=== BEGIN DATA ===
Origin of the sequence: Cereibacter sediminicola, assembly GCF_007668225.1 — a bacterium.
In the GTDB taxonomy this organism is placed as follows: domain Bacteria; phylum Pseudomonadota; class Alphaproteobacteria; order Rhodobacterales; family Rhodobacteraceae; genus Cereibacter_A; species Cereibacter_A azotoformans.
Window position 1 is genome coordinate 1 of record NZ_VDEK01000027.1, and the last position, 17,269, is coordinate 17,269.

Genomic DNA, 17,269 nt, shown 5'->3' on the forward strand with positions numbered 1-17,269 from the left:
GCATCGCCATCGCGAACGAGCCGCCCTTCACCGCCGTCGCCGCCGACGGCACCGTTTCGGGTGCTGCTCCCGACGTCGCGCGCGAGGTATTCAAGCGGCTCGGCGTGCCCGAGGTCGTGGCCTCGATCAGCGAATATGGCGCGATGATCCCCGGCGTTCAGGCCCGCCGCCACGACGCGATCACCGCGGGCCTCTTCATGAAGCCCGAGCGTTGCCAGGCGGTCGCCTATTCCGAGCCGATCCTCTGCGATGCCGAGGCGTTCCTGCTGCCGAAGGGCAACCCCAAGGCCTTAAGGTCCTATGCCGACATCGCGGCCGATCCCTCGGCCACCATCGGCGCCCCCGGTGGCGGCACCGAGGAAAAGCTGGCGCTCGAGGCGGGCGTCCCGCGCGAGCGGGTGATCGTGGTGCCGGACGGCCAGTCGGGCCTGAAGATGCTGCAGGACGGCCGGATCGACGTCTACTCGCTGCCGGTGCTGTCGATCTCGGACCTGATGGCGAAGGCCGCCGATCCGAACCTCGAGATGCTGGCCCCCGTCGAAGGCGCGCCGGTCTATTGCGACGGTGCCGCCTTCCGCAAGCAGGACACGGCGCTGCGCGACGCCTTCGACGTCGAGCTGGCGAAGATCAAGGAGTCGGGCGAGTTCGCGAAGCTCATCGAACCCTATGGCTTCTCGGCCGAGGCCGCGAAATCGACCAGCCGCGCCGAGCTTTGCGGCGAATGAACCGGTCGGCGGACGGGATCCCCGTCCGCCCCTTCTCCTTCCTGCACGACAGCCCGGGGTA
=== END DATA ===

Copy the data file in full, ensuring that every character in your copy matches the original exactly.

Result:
Origin of the sequence: Cereibacter sediminicola, assembly GCF_007668225.1 — a bacterium.
In the GTDB taxonomy this organism is placed as follows: domain Bacteria; phylum Pseudomonadota; class Alphaproteobacteria; order Rhodobacterales; family Rhodobacteraceae; genus Cereibacter_A; species Cereibacter_A azotoformans.
Window position 1 is genome coordinate 1 of record NZ_VDEK01000027.1, and the last position, 17,269, is coordinate 17,269.

Genomic DNA, 17,269 nt, shown 5'->3' on the forward strand with positions numbered 1-17,269 from the left:
GCATCGCCATCGCGAACGAGCCGCCCTTCACCGCCGTCGCCGCCGACGGCACCGTTTCGGGTGCTGCTCCCGACGTCGCGCGCGAGGTATTCAAGCGGCTCGGCGTGCCCGAGGTCGTGGCCTCGATCAGCGAATATGGCGCGATGATCCCCGGCGTTCAGGCCCGCCGCCACGACGCGATCACCGCGGGCCTCTTCATGAAGCCCGAGCGTTGCCAGGCGGTCGCCTATTCCGAGCCGATCCTCTGCGATGCCGAGGCGTTCCTGCTGCCGAAGGGCAACCCCAAGGCCTTAAGGTCCTATGCCGACATCGCGGCCGATCCCTCGGCCACCATCGGCGCCCCCGGTGGCGGCACCGAGGAAAAGCTGGCGCTCGAGGCGGGCGTCCCGCGCGAGCGGGTGATCGTGGTGCCGGACGGCCAGTCGGGCCTGAAGATGCTGCAGGACGGCCGGATCGACGTCTACTCGCTGCCGGTGCTGTCGATCTCGGACCTGATGGCGAAGGCCGCCGATCCGAACCTCGAGATGCTGGCCCCCGTCGAAGGCGCGCCGGTCTATTGCGACGGTGCCGCCTTCCGCAAGCAGGACACGGCGCTGCGCGACGCCTTCGACGTCGAGCTGGCGAAGATCAAGGAGTCGGGCGAGTTCGCGAAGCTCATCGAACCCTATGGCTTCTCGGCCGAGGCCGCGAAATCGACCAGCCGCGCCGAGCTTTGCGGCGAATGAACCGGTCGGCGGACGGGATCCCCGTCCGCCCCTTCTCCTTCCTGCACGACAGCCCGGGGTA